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Blumenthal Statement On NTSB Investigation Of Metro-North

(Washington, D.C.) – U.S. Senator Richard Blumenthal (D-Conn.), chairman of the Senate Commerce Committee Subcommittee on Surface Transportation, today released the following statement after the National Transportation Safety Board (NTSB) announced the findings of its investigation of Metro-North and its five recent major incidents, including the Bridgeport derailment and West Haven accident that killed track worker Robert Luden.

“NTSB investigators paint a chilling picture of a railroad in turmoil and distress and a system in urgent need of reform. Most disturbing is the finding that the Federal Railroad Administration has been sitting on dozens of outstanding safety recommendations from NTSB, as well as mandates from Congress, that would have saved lives. This inaction is unacceptable, and has gone on for far too long, illustrating a coziness with industry and regulatory capture that must be broken. Now is the time for action. FRA, Metro-North and MTA are failing riders and rail workers as life-saving measures have remained unadopted. Safety is paramount in transportation, and too many lives are at stake for the status quo to continue to prevail.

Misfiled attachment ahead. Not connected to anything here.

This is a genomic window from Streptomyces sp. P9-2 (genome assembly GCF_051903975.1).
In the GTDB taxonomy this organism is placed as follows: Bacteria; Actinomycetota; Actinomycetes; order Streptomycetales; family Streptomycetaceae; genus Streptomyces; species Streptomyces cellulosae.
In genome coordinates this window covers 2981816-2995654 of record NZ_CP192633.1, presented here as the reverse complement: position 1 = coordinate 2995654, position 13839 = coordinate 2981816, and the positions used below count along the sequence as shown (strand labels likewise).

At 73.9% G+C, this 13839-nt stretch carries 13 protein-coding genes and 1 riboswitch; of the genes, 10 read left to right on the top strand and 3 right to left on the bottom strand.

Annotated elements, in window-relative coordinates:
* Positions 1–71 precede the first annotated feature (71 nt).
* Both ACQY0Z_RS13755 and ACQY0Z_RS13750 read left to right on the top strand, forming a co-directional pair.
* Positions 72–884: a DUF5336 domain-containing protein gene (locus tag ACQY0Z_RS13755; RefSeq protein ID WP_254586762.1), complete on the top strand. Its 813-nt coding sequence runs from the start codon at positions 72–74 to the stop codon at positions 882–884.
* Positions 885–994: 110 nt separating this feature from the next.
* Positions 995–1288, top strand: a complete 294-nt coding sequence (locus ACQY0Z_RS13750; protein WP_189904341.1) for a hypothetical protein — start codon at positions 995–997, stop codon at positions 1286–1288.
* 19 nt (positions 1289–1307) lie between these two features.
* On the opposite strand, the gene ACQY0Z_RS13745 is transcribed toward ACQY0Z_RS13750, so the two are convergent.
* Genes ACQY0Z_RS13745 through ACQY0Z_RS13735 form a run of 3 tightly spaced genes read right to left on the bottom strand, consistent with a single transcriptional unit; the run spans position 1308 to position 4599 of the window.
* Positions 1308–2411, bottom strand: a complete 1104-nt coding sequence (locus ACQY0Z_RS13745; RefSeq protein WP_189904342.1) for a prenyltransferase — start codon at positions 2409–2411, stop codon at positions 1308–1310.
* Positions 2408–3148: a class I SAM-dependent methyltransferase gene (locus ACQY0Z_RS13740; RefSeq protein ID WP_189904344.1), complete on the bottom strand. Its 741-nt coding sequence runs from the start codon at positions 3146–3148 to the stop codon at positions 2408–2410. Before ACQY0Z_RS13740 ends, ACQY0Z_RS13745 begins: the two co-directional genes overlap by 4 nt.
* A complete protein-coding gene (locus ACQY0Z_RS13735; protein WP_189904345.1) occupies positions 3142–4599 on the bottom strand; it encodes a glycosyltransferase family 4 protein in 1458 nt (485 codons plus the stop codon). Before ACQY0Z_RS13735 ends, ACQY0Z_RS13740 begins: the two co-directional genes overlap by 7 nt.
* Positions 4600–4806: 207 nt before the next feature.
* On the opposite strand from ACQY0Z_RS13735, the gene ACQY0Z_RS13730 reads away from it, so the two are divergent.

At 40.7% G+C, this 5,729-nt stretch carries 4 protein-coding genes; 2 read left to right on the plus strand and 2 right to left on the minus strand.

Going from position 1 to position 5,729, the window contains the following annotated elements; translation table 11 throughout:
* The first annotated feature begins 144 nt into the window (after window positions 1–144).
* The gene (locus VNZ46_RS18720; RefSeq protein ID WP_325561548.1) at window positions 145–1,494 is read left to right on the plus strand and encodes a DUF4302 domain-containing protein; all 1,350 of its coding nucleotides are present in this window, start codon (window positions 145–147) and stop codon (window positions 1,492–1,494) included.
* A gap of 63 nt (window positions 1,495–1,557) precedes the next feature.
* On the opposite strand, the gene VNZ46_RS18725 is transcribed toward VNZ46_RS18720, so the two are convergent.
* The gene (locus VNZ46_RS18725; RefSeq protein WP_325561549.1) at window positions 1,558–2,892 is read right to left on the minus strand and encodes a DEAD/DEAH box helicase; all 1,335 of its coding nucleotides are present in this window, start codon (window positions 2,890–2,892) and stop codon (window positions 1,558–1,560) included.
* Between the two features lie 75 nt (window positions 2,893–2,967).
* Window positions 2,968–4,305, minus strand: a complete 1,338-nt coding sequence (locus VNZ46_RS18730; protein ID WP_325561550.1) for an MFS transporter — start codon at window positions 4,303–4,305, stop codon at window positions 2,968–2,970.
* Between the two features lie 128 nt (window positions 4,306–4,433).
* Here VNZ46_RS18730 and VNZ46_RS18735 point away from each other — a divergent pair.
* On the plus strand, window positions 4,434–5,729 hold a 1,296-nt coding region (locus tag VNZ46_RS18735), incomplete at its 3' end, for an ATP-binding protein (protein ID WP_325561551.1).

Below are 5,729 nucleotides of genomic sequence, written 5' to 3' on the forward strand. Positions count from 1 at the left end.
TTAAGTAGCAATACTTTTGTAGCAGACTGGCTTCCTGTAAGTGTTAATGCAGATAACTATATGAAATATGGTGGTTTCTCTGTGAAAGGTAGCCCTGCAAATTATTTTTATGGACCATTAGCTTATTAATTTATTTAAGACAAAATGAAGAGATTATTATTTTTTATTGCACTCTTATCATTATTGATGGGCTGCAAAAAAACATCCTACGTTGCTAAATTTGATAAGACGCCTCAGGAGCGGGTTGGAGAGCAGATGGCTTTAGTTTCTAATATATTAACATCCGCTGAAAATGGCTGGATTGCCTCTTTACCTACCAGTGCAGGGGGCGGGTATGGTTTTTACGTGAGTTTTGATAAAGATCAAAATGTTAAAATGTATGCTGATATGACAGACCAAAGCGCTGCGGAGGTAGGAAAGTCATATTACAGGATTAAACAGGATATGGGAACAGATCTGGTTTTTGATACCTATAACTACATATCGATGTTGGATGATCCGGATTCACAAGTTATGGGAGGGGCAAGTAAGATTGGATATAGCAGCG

“This investigation demonstrates – in alarming detail – how Metro-North’s failure to maintain track led to a crash in Bridgeport and a host of passenger injuries. It also describes how the railroad’s lack of proper management and oversight led to Robert Luden’s death in West Haven just days after the Bridgeport catastrophe, and it shows how a lack of safety culture within Metro-North allowed the railroad to overlook speed violations and sweep medical issues under the rug – factors that led to the deaths of four passengers and dozens of injuries at Spuyten Duyvil.

“This report offers a devastating portrait of MTA, too. Although the agency that is ultimately responsible for Metro-North and managing transportation properties throughout the region had an effective sleep apnea screening program for its subway workers, no such program was in place for Metro-North employees. Safety cannot be siloed. As NTSB concluded today, the passengers who died at Spuyten Duyvil would likely be alive if they were onboard a subway instead of a train, as the operator’s sleep apnea would have been caught.

“As we work to make our rails safer for passengers and workers, FRA, Metro-North and MTA have an obligation to act – particularly on all outstanding recommendations that will save lives. In addition to that necessary step, I will continue to push for Congress to consider my comprehensive rail safety bill.”